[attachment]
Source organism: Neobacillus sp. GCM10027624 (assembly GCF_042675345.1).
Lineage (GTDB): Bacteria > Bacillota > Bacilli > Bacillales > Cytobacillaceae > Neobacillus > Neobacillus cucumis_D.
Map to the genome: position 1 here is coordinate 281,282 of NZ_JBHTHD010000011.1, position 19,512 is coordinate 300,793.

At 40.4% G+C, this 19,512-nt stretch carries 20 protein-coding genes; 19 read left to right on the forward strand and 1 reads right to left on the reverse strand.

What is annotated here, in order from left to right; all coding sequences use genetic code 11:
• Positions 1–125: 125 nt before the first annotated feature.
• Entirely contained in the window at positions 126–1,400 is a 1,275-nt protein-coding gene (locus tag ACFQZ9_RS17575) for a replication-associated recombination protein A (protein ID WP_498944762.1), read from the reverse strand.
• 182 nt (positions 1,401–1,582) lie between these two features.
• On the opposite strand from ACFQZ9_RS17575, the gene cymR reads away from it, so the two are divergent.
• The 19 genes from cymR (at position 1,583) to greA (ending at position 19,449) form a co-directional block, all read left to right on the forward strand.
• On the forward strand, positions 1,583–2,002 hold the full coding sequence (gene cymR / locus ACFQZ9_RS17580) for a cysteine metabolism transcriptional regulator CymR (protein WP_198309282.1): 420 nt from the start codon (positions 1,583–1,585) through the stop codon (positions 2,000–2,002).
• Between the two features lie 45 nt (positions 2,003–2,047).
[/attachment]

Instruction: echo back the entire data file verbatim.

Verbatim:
Source organism: Neobacillus sp. GCM10027624 (assembly GCF_042675345.1).
Lineage (GTDB): Bacteria > Bacillota > Bacilli > Bacillales > Cytobacillaceae > Neobacillus > Neobacillus cucumis_D.
Map to the genome: position 1 here is coordinate 281,282 of NZ_JBHTHD010000011.1, position 19,512 is coordinate 300,793.

At 40.4% G+C, this 19,512-nt stretch carries 20 protein-coding genes; 19 read left to right on the forward strand and 1 reads right to left on the reverse strand.

What is annotated here, in order from left to right; all coding sequences use genetic code 11:
• Positions 1–125: 125 nt before the first annotated feature.
• Entirely contained in the window at positions 126–1,400 is a 1,275-nt protein-coding gene (locus tag ACFQZ9_RS17575) for a replication-associated recombination protein A (protein ID WP_498944762.1), read from the reverse strand.
• 182 nt (positions 1,401–1,582) lie between these two features.
• On the opposite strand from ACFQZ9_RS17575, the gene cymR reads away from it, so the two are divergent.
• The 19 genes from cymR (at position 1,583) to greA (ending at position 19,449) form a co-directional block, all read left to right on the forward strand.
• On the forward strand, positions 1,583–2,002 hold the full coding sequence (gene cymR / locus ACFQZ9_RS17580) for a cysteine metabolism transcriptional regulator CymR (protein WP_198309282.1): 420 nt from the start codon (positions 1,583–1,585) through the stop codon (positions 2,000–2,002).
• Between the two features lie 45 nt (positions 2,003–2,047).